I was concerned that congressional Democrats were caving by flirting with such a compromise (I have long chronicled the “Failures of Compromise,” the futile attempts by congressional leaders to appease conservative obstructionists that have marked this Congress.

However, by luck or design, the Gang of 10 compromise — which will also likely fail to become law — is serving to expose how disingenuous conservatives are when they say “all of the above,” and how deep they are in the pocket of Big Oil.

The compromise proposal would lift the ban on coastal drilling for Florida; allow Georgia, the Carolinas, and Virginia to do the same; while keeping the ban in place for the Pacific Coast and the northeast). But, the oil could only be sold in the U.S., not on the global market. Further, the plan would end tax giveaways to oil companies to invest $84 billion over 10 years towards clean energy and fuel-efficiency.

Sounds very “all of the above,” doesn’t it?

But the record profit-taking oil companies don’t want to pay their fair share in taxes. So conservatives are conveniently ignoring their own compromise-y “all of the above” rhetoric, to throw a fresh temper tantrum.

They’re lambasting the Gang of 10 as “selling out conservative, Republican ideals in the name of singing kumbaya with liberal Democrats,” “intend[ing] to pay for all this in part by raising taxes on . . . oil companies! The Sierra Club couldn’t have penned it better.” and “it might be worthwhile recalling the murderous Gang of Four, the Chinese communist leaders who directed the Cultural Revolution.”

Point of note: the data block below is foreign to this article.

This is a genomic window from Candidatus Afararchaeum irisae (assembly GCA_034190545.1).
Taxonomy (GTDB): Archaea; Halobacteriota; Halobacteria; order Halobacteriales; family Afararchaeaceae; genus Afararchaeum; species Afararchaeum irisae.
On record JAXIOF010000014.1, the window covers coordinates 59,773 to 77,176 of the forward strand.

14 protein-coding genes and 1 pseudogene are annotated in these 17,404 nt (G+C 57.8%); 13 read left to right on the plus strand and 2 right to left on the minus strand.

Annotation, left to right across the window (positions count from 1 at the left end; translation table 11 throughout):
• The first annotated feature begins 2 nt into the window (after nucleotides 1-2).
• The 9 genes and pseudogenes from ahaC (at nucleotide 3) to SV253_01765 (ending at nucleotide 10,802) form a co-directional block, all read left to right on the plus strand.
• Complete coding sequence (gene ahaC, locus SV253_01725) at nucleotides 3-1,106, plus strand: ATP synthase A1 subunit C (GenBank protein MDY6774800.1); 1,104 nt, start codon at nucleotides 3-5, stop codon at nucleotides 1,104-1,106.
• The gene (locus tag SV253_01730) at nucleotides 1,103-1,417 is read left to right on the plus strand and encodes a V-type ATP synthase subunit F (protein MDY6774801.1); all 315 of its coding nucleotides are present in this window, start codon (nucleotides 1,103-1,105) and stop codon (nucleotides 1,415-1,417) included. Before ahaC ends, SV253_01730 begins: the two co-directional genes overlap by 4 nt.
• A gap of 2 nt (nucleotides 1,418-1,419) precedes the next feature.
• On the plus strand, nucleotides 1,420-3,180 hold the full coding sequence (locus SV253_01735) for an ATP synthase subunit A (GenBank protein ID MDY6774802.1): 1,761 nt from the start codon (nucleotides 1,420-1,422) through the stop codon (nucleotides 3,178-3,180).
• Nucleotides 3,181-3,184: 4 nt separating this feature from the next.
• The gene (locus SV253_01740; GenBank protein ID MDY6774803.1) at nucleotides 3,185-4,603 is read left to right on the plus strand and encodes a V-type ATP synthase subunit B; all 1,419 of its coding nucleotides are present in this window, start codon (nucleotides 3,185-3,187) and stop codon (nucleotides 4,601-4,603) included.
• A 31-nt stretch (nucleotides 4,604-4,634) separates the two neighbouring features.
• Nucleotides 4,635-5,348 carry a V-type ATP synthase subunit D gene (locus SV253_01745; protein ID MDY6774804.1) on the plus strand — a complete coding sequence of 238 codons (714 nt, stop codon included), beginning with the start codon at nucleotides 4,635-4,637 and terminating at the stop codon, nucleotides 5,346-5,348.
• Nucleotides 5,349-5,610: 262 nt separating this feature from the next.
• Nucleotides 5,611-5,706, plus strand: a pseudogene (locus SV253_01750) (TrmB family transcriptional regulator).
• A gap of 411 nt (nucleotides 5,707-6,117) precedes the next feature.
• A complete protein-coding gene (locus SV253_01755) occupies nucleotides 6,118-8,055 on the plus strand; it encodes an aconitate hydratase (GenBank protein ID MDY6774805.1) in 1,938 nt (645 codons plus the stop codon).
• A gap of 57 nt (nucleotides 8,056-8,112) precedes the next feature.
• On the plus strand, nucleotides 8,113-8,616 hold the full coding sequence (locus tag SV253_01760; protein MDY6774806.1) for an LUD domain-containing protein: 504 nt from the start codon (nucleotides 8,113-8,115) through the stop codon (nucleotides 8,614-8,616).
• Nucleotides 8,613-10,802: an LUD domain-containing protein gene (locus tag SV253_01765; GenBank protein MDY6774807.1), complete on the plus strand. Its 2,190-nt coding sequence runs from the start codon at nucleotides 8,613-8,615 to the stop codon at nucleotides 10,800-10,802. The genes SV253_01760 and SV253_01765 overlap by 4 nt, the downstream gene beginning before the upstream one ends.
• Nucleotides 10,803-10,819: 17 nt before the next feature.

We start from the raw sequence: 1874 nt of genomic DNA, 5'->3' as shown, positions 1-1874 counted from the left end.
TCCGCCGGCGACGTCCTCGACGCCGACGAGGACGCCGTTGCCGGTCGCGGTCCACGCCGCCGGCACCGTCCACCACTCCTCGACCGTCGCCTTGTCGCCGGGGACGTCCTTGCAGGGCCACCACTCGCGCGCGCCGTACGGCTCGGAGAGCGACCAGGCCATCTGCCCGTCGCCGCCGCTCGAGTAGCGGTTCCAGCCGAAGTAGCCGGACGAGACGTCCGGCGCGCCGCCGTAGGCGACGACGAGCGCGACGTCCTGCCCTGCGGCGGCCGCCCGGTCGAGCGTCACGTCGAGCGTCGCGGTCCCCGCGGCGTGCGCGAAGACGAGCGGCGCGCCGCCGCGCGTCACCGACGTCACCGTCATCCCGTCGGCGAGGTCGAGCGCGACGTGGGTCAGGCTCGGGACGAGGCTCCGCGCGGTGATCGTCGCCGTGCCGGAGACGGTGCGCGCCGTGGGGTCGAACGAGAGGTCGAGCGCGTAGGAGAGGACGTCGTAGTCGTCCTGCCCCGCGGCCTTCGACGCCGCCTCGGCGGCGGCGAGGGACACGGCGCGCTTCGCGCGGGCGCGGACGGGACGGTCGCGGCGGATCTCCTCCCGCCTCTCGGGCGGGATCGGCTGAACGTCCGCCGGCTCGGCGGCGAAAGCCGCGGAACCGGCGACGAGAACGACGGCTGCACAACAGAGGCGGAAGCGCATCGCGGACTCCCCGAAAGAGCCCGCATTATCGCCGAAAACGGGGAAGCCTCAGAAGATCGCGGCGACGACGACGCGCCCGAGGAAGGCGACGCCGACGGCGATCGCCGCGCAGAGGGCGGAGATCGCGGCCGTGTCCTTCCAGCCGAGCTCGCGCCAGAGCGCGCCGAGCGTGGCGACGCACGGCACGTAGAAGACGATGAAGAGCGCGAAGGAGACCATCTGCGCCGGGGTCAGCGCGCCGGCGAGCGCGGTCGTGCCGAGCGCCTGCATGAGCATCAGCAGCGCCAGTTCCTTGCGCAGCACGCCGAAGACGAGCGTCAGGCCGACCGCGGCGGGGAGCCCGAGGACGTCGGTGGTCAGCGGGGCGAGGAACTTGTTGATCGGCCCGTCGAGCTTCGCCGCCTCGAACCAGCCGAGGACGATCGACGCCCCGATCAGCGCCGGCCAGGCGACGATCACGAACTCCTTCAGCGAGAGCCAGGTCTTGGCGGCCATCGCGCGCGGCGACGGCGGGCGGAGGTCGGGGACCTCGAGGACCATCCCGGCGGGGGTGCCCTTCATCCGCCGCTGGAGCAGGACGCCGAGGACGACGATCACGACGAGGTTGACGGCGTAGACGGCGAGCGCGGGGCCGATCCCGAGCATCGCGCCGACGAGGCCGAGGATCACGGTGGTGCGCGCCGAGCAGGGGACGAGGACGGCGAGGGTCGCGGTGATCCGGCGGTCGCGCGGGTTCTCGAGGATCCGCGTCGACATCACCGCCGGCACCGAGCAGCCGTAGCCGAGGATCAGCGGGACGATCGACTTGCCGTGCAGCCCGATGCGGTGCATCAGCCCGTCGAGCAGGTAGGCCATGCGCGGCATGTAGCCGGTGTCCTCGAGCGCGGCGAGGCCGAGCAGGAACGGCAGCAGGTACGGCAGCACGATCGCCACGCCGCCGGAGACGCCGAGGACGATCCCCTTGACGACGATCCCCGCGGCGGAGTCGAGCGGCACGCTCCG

While they have convinced themselves that “drill, drill, drill” is a political winner, the reality is that support for clean energy is stronger than support for coastal drilling. A new Gallup poll further confirms what I argued two weeks ago.

By snubbing a compromise that does both, because it doesn’t completely give away the store to Big Oil, is only showing voters how deep conservatives are in the Big Oil tank.

The fact is conservatives do not believe in “all of the above.” They believe in oil dependence.

In fact, it was at last year’s big conservative convention CPAC where I heard a featured speaker declare: “Energy Independence Is Not A Possible Option.” This is a dangerous pessimistic attitude that will harm both our planet and our pocketbooks.

Progressives may not want more coastal drilling (which would do nothing to lower prices), and progressives certainly want to greatly reduce our fossil fuel use and carbon emissions in the long-run.

But we are the ones who believe in “all of the above.” We just understand that oil, coal and nuclear are already represented in our energy mix. It’s clean energy that’s been missing.

That’s the choice that’s been denied us, to protect Big Oil from real competition.

And that’s where our policy needs to invest in if we are to have affordable energy options that won’t destroy our Earth.

More on conservative hypocrisy from David Roberts at Grist.